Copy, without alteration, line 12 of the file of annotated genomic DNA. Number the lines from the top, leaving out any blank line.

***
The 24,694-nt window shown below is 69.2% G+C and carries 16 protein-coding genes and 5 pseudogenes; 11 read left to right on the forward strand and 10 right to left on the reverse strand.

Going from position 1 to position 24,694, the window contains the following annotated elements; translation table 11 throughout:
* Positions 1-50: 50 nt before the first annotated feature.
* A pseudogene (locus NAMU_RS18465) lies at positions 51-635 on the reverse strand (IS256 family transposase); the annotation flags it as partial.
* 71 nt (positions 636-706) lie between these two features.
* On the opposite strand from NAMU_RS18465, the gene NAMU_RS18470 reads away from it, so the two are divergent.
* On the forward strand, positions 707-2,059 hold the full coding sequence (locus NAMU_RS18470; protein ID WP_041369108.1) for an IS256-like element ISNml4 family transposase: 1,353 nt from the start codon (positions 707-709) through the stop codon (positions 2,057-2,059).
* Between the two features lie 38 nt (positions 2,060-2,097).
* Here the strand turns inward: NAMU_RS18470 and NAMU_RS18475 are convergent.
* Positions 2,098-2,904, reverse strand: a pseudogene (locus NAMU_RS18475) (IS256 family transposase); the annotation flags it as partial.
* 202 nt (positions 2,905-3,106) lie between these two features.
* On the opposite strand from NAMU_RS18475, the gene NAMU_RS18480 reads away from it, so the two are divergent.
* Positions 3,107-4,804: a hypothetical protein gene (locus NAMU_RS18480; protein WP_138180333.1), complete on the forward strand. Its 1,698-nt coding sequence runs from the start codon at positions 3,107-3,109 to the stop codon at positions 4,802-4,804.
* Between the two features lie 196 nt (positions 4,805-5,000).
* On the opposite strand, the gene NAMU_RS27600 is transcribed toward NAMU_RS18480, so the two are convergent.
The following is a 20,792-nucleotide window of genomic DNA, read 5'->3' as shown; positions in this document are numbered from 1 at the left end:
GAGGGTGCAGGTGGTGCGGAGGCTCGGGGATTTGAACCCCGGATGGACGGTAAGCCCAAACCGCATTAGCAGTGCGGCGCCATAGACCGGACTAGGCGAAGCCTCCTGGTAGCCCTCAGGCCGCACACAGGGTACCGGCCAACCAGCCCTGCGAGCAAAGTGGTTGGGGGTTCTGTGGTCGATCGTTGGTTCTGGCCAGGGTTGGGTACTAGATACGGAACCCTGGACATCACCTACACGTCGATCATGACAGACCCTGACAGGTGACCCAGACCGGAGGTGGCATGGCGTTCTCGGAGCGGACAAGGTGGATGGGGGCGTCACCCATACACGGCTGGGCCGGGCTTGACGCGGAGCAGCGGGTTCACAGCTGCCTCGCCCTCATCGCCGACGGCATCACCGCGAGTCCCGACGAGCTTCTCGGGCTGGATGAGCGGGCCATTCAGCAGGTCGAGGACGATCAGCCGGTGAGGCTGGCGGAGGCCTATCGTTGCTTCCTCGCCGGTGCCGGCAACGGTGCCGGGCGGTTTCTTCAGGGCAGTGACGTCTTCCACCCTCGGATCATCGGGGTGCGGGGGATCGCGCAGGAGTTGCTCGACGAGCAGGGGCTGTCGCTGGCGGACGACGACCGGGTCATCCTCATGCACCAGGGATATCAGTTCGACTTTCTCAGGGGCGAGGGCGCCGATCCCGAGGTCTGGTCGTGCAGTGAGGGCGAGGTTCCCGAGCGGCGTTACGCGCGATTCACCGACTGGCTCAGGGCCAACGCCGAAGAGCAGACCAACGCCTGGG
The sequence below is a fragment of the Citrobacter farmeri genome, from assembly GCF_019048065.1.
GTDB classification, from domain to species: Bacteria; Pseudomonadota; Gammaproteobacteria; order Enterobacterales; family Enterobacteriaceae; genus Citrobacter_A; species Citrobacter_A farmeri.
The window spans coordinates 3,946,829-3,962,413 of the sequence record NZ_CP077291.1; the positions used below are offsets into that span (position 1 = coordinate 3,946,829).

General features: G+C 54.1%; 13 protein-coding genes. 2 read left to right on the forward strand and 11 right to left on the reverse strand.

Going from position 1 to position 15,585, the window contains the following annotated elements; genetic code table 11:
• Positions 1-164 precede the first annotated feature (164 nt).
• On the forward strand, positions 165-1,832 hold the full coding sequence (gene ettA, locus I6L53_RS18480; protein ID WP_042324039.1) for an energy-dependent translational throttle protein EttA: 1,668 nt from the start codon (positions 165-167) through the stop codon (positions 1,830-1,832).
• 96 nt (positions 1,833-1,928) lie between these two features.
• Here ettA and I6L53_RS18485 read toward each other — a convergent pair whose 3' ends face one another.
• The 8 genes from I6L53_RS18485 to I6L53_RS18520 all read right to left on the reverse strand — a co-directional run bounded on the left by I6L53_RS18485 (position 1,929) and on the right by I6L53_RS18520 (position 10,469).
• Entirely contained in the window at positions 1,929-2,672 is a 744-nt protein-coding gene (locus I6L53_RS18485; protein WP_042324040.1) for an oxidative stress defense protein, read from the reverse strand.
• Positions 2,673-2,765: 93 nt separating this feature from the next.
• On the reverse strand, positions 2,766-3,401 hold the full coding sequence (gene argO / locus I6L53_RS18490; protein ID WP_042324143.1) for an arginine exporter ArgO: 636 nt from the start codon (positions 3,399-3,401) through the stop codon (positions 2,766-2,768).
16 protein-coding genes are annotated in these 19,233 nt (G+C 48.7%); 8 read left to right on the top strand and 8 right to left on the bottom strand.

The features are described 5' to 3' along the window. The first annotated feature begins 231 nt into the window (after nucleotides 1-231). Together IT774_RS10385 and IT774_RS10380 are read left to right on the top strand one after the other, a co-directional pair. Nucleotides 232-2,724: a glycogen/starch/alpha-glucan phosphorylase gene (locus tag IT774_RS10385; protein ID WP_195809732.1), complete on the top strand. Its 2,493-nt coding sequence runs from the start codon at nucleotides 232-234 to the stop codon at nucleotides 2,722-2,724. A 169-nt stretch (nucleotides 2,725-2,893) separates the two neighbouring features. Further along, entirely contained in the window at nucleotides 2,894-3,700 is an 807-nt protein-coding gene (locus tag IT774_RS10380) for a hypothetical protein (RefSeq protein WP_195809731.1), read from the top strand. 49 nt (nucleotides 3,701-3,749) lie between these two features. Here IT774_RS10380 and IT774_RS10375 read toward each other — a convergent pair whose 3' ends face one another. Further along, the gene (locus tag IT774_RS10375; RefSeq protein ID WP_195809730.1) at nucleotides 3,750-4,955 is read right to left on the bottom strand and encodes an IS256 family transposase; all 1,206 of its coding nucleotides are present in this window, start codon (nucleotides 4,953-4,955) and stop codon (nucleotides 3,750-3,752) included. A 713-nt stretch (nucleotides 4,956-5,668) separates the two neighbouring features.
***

* On the opposite strand from NAMU_RS18475, the gene NAMU_RS18480 reads away from it, so the two are divergent.